Petrolea 1i


Victor took a tentative step forward, put his hand on the Dragon’s neck. It shivered and bowed as new windows opened on his visor.

“What do you propose we should do now?” Dr. Merchant demanded. “What possible good can it do you to hack a Dragon?”

“Well,” said Toledo, “If my Dragon attacked the others…”

“It would be torn to shreds along with everybody else.” But Dr. Merchant stood beside him, so she must have some confidence in him. Or some other plan.

“Yes?” Victor said.

“You fly that thing to Xanadu Base and tell them. Try to mount a rescue if you think it will do any good.”

It wouldn’t. Most of the other Dragons were ripping at the remains of the harvester, but Victor could see another of the giant predators slithering toward them on its caterpillar-tread belly.

“Um. I don’t think I can actually tell this thing where to go.” Victor scrambled up the Dragon’s flank anyway, over its folded wings. The beginnings of a plan crystallized under the pressure of his fear. “Hey, you’ve worked with Punishers. The somatic programming is very similar…”

“The emergent behavior is entirely different, however.” Dr. Merchant took his hand and scrambled up after him onto the Dragon’s back. “Look for the reward complex connected to its hunting instinct. That should lead to a command to tell the satiated animal to fly home.”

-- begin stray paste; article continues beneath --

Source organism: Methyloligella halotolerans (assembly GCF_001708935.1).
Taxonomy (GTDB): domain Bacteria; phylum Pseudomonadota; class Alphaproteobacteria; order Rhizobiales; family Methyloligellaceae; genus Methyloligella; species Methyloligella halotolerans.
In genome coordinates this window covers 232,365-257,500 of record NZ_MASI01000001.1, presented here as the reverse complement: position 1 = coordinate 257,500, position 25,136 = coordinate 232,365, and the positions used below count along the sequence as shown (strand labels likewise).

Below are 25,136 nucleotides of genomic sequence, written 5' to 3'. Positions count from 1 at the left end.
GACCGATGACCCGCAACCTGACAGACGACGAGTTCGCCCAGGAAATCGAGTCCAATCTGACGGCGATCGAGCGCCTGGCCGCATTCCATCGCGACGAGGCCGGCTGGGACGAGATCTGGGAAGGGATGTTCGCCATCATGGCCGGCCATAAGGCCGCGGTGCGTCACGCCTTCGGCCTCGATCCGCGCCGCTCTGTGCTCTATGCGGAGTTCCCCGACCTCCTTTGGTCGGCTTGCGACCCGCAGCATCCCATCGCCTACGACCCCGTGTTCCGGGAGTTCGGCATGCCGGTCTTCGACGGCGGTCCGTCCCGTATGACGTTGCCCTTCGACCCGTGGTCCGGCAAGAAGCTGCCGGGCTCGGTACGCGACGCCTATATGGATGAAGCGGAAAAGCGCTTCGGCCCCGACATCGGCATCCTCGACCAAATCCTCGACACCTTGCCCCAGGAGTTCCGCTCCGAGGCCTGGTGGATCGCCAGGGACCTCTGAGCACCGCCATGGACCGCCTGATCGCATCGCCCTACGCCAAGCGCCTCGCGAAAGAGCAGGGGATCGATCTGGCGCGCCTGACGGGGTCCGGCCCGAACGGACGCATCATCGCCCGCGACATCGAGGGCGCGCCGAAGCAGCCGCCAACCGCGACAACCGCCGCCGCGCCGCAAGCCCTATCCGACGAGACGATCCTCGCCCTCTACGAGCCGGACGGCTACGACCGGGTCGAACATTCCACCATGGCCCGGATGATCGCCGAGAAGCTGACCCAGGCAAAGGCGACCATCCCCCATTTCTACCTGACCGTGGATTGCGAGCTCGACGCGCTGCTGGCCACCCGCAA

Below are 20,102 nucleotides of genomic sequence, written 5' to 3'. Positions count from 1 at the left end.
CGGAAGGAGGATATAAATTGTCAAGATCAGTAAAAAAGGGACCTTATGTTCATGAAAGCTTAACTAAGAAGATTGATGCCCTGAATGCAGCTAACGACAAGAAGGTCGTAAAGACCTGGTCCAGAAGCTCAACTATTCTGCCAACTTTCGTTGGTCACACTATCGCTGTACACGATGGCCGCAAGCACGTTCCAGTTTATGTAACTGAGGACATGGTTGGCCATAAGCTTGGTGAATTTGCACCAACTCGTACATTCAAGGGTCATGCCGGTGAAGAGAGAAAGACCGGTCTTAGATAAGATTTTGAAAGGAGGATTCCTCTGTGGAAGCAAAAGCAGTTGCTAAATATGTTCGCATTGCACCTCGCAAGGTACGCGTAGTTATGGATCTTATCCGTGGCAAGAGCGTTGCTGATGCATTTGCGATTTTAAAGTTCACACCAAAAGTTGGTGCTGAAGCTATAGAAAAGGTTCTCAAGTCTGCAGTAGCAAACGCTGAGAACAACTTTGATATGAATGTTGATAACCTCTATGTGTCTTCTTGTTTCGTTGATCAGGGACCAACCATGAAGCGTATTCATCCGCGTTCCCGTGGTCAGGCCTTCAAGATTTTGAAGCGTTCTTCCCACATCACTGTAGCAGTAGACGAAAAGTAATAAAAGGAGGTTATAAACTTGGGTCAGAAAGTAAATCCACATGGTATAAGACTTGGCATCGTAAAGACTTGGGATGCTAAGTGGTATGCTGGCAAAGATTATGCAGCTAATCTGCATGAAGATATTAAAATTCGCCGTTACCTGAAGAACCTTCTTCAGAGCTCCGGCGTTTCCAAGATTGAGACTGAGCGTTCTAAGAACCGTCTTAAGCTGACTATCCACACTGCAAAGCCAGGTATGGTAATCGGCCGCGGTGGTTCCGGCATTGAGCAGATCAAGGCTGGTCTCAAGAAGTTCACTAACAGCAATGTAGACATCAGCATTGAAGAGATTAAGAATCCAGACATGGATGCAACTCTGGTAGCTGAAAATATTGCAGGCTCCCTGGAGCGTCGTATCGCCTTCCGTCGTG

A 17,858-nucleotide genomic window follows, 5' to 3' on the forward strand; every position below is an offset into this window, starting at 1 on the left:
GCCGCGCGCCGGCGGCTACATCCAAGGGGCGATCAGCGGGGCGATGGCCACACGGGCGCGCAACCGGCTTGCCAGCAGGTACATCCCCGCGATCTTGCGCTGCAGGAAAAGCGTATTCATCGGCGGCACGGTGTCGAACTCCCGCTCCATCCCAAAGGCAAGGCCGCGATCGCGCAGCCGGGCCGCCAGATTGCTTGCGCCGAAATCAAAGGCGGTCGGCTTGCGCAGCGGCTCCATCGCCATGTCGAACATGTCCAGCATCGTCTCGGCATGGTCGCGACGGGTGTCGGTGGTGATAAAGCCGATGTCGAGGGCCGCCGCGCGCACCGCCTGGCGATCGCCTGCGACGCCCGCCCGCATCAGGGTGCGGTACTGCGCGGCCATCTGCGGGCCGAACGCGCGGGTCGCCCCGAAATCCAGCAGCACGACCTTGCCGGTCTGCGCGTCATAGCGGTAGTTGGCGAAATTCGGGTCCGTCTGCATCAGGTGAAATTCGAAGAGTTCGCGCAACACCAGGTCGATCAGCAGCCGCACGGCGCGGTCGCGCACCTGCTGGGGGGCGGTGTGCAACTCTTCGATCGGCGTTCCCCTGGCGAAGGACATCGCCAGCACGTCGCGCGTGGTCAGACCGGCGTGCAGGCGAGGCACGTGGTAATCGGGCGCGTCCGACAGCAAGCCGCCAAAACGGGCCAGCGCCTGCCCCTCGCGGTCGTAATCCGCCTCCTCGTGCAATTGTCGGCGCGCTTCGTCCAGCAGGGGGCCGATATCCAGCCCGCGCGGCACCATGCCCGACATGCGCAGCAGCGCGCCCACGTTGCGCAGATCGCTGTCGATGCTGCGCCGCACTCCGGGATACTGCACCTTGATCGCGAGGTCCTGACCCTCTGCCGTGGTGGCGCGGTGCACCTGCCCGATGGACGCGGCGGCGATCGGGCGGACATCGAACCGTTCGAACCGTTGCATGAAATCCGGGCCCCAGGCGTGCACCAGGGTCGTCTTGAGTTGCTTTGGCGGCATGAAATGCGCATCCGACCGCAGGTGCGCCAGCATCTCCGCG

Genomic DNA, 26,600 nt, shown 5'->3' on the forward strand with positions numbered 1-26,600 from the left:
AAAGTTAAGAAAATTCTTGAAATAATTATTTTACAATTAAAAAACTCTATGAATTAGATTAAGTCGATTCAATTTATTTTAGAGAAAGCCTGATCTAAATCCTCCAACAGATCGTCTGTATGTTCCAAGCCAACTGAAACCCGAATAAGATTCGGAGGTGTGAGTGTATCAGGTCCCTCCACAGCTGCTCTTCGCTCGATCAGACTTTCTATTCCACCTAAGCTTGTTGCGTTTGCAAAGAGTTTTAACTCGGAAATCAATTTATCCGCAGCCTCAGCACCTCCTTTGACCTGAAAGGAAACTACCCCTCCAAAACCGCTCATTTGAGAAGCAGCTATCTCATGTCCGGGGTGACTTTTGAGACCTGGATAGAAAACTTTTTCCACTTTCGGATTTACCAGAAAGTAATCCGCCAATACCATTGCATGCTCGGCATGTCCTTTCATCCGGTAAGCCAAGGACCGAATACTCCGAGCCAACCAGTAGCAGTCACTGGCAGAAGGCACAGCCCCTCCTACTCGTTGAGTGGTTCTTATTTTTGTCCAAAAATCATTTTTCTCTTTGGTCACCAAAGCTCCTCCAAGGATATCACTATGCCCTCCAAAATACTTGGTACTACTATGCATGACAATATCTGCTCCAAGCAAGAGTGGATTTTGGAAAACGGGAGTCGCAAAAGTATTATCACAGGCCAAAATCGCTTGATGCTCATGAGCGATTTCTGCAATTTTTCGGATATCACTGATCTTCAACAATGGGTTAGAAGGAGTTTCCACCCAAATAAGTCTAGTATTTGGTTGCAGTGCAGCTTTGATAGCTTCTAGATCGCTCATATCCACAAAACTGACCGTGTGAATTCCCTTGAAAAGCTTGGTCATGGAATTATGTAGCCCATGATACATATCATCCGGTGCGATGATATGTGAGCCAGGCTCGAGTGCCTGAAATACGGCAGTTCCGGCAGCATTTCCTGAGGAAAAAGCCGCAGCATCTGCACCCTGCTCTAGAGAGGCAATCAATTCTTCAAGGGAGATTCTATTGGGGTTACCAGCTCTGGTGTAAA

“Fly home.” Even as he repeated her words, summary of the Dragon’s runtime environment flashed in Victor’s visor. “Got it,” he said, and air-typed commands into the mechanoid’s brain. EndProcess:Feeding.

Instinctive responses cascaded out from that simple instruction. The wings unfolded, angled down for vertical take-off. The jet intakes spun up and the mechanoid’s long neck retracted. Its puffy, feathered outline smoothed out, condensing and stiffening as the factors that made up its body held each other close, preparing for flight.

The other Dragons and various associated monsters did not try to stop Feroza and Victor’s lift-off. They had enough to eat as it was. Predators and parasites gamboled and capered in the red light that shone from the Leviathan’s munching proboscis. Most of the other people were gone, fled into the jungle where, Victor hoped, they would have enough oxygen to get home.

“I’m sorry for what we are about to do to you,” said Doctor Merchant.

Victor wasn’t. He clenched his fist within his gauntlet and the rain vanished into the blur of acceleration.


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